Here we are approaching the time of year when drama schools release their offspring into the world. Training at a top British drama school is still the best in the world, and yet in today's tough climate, drama schools have to take on more and more graduates in order to survive. It's an increasingly heated debate as to whether they are training too many people for a profession in which they will never find jobs; a profession that will remain a lottery however long they spend in it. Yet when young actors leave drama school saddled with at least £30,000 worth of debt, they need to make sure they've got a winning ticket. It's not just about how talented they are. It's about how organised they are, and whether they can run their life as a business.
Here are my top 10 survival tips for those first few years in the real world... and for quite a few years afterwards actually.
1. You Are the Best 'You' There Is.
Your drama school may just have spent three years breaking you down and building you up again but remember you are unique. It's important to go into each and every audition or interview and show them who you are, not what you think they want you to be. As the immortal Dr Seuss says: " Today you are you, that is truer than true. There is no one alive who is your than You"
2. Don't Let Your Agent Stop You Working!
Having wanted to be an actor since the age of two, lots of drama graduates spend the last three months of their training wanting to be a client - i.e. getting onto the books of an agent. Having done so, they then sit around and just wait for the telephone to ring. In no time they are blaming their agent for their lack of work. Work with your agent, chase work, and find out what is going on. Ask your agent what there is that you can do to help. Having invested so much in your training, why would you put all chances of success into someone else's hands? And remember: no agent is probably better than a bad agent.
3. Get a Job.
Even if you are deemed 'successful', you won't spend 100% of your time working.. Think about what job you can do alongside acting. From call centres to bar work, and promotional work or other customer facing roles - some even specifically target actors. Something that you can go back to with a reasonably regular income, that allows you time off for auditions. And of course, something that uses some of your acting skills will give you more job satisfaction.
4. Be Organised.
Not only do you have to keep a good diary and know when your appointments are but you also have to know what it is that you want to do. What does success look like? Playing the lead in a Hollywood film is a good dream to have, but is it a relevant, attainable objective for your first year out of drama school. Set yourself some smart objectives. Specific, measurable, attainable, relevant, and timed. Such as two days of television work, or eight nights on the stage. That way at the end of the year, having achieved your objectives, you will have a rightful feeling of success that will carry you forward.
5. Do One Thing Each Day.
Don't spend your whole time mooching around being depressed because you're out of work. Do one thing each day that might lead to work and then get on with living your life. People buy people, they don't buy desperation. Working actors don't need to act each day, but they do need to do something that is relevant to acting and then get on with living.
6. Develop Resilience.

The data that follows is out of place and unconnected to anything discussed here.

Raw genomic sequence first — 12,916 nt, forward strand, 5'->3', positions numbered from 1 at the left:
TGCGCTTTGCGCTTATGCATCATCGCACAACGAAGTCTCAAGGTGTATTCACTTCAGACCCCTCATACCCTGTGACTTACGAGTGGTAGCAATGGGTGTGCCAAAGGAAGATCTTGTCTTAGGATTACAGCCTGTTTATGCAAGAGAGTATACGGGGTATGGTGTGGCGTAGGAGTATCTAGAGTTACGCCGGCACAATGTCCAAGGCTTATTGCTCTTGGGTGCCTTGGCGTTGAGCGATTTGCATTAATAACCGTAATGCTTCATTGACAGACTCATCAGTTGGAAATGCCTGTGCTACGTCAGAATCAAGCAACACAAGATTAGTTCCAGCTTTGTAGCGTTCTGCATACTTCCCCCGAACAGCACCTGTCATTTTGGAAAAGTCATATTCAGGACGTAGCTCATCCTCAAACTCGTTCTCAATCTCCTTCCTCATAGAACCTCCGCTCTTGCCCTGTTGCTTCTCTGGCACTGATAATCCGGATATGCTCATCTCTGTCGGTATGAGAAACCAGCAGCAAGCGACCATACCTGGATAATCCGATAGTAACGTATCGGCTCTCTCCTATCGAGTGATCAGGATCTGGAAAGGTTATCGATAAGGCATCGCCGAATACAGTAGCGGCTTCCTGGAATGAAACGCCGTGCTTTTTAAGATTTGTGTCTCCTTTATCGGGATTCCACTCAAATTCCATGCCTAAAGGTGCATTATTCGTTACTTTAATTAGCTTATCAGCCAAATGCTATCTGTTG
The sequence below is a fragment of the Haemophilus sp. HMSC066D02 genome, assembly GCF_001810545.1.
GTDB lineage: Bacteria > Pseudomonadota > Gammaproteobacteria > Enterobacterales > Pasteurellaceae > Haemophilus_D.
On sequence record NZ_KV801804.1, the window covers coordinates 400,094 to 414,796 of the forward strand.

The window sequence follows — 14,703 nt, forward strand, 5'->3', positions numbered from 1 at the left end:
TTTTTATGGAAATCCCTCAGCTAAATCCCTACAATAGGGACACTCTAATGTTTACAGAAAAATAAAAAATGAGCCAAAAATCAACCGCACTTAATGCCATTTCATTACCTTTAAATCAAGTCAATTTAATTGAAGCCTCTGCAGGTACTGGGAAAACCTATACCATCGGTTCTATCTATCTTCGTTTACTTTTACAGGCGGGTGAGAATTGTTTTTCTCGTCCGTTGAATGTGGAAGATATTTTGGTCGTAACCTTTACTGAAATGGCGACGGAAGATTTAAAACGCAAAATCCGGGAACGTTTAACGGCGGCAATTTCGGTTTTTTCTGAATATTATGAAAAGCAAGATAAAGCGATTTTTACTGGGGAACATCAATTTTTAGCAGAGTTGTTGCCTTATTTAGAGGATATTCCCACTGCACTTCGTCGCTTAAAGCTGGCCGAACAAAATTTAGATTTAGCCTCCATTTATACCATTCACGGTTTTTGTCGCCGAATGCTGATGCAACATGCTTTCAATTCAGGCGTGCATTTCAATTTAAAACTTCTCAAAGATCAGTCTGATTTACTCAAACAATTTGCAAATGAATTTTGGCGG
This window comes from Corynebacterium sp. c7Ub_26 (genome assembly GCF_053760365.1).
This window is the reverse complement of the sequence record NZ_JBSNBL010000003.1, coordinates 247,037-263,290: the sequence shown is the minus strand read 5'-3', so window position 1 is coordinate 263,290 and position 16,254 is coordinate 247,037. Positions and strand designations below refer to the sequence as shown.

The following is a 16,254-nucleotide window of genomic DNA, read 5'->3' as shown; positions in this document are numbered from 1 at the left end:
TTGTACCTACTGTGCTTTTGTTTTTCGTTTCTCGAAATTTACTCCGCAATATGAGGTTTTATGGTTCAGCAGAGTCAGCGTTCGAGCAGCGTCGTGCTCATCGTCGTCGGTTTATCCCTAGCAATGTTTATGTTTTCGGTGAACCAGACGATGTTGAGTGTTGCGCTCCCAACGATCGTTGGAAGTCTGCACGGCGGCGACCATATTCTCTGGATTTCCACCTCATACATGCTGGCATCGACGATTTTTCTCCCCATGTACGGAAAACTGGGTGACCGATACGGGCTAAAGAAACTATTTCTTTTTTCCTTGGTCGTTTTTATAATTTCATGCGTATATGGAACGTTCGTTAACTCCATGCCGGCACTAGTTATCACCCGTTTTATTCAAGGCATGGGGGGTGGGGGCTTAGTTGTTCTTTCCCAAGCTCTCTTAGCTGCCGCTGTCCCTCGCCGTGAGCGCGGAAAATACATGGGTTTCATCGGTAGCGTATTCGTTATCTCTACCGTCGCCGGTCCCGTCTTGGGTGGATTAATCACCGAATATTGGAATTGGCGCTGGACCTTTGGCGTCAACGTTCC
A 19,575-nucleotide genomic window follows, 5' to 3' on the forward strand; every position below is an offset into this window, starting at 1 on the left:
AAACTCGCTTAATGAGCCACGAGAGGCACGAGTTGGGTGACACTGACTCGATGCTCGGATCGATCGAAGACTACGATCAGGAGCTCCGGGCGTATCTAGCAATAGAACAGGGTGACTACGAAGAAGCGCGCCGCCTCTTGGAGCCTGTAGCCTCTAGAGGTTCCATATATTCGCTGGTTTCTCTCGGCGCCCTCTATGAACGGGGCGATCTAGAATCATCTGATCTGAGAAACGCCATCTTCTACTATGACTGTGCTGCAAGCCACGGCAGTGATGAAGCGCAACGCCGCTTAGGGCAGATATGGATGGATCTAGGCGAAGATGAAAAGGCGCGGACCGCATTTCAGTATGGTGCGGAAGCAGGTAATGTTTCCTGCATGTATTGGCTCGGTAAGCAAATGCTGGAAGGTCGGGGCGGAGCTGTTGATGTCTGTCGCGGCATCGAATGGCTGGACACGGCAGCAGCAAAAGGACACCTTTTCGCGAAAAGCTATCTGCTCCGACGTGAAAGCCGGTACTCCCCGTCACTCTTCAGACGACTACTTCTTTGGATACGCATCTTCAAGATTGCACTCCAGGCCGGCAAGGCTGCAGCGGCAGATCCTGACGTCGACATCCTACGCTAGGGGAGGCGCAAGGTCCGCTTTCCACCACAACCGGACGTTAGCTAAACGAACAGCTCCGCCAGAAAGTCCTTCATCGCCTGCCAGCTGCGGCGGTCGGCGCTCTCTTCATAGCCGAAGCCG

Even if you are successful, an awful lot of people will still say no to you in your career. Don't take it personally. In most cases it's not because you're bad, it's because you're not right for the role in their eyes. After each rejection, take stock and move on quickly.
Quite often when you've been on the TV, more work follows as people are reminded of your existence. If you're not working, then this can be hard to achieve. Get out there with your tribe. Go to first nights, go to fringe shows, use places such as The Actors Centre to meet other actors and find out what's going on.
8. Develop Your Skills.
Whether it's acquiring a driving licence, learning a foreign language or checking that you have got a valid and up-to-date passport, do something that increases your employability. It's not just all about Meisner and method and rolling about on the floor. Professional development can be at its best when you're increasing your practical skills.
9. Be Proactive.
Lots of great pieces of theatre, film, and TV that have been developed by actors when work has been scarce. What would your one-man show be about? What's the sitcom you want to write? How would you fill the fringe venue for two weeks if somebody gave you the space? You never know when the opportunity will arise, so start creating the work now.
10. Know When To Give Up.
We all change with age and what might be a burning passion at 22 can weigh us down and destroy our dignity and self esteem by 29. We fall in love, have families and priorities change. Acting is a hard job if you're the breadwinner. Only 2% of actors earn more than £20,000 a year, and there might come a time when that's just not enough. Much better having done it than lived a life of regret, a life of "what ifs": there is no shame in moving on.
I have just turned 58 and in the words of the Sondheim song "I'm still here". It's not always been an easy road, and there have been many times when I've had to work out how to live on five interesting things to do with a baked potato. But I've survived, and of that alone, I am proud.
The Actors Centre is dedicated to the craft of acting as well as showcasing and supporting young British talent. On 24 April The Actors Centre will recognise exceptional up and coming talent at The Alan Bates Award. www.actorscentre.co.uk